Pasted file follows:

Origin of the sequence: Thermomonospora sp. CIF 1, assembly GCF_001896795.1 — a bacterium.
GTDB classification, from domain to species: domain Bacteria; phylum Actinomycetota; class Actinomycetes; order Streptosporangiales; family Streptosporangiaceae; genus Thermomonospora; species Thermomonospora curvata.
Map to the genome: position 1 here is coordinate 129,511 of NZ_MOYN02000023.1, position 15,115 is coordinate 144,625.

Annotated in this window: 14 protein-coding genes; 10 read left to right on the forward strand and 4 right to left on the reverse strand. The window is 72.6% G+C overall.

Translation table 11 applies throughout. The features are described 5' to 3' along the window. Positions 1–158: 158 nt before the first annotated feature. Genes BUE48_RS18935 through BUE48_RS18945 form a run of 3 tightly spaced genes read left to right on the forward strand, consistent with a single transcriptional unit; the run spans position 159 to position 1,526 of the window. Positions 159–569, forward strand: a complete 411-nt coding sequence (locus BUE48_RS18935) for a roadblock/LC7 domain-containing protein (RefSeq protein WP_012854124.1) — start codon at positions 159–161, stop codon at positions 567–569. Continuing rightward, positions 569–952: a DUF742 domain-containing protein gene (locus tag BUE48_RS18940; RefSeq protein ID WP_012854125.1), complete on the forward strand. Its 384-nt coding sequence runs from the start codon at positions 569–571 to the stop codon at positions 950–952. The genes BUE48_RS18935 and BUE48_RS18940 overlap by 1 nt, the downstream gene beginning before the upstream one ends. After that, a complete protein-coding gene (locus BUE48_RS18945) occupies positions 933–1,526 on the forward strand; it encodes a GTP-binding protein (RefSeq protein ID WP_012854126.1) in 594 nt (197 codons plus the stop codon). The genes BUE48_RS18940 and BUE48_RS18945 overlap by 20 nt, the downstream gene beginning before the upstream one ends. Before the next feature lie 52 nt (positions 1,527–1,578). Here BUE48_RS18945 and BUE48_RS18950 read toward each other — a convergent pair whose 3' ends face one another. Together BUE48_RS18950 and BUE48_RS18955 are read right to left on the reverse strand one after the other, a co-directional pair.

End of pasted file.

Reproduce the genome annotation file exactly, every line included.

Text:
Origin of the sequence: Thermomonospora sp. CIF 1, assembly GCF_001896795.1 — a bacterium.
GTDB classification, from domain to species: domain Bacteria; phylum Actinomycetota; class Actinomycetes; order Streptosporangiales; family Streptosporangiaceae; genus Thermomonospora; species Thermomonospora curvata.
Map to the genome: position 1 here is coordinate 129,511 of NZ_MOYN02000023.1, position 15,115 is coordinate 144,625.

Annotated in this window: 14 protein-coding genes; 10 read left to right on the forward strand and 4 right to left on the reverse strand. The window is 72.6% G+C overall.

Translation table 11 applies throughout. The features are described 5' to 3' along the window. Positions 1–158: 158 nt before the first annotated feature. Genes BUE48_RS18935 through BUE48_RS18945 form a run of 3 tightly spaced genes read left to right on the forward strand, consistent with a single transcriptional unit; the run spans position 159 to position 1,526 of the window. Positions 159–569, forward strand: a complete 411-nt coding sequence (locus BUE48_RS18935) for a roadblock/LC7 domain-containing protein (RefSeq protein WP_012854124.1) — start codon at positions 159–161, stop codon at positions 567–569. Continuing rightward, positions 569–952: a DUF742 domain-containing protein gene (locus tag BUE48_RS18940; RefSeq protein ID WP_012854125.1), complete on the forward strand. Its 384-nt coding sequence runs from the start codon at positions 569–571 to the stop codon at positions 950–952. The genes BUE48_RS18935 and BUE48_RS18940 overlap by 1 nt, the downstream gene beginning before the upstream one ends. After that, a complete protein-coding gene (locus BUE48_RS18945) occupies positions 933–1,526 on the forward strand; it encodes a GTP-binding protein (RefSeq protein ID WP_012854126.1) in 594 nt (197 codons plus the stop codon). The genes BUE48_RS18940 and BUE48_RS18945 overlap by 20 nt, the downstream gene beginning before the upstream one ends. Before the next feature lie 52 nt (positions 1,527–1,578). Here BUE48_RS18945 and BUE48_RS18950 read toward each other — a convergent pair whose 3' ends face one another. Together BUE48_RS18950 and BUE48_RS18955 are read right to left on the reverse strand one after the other, a co-directional pair.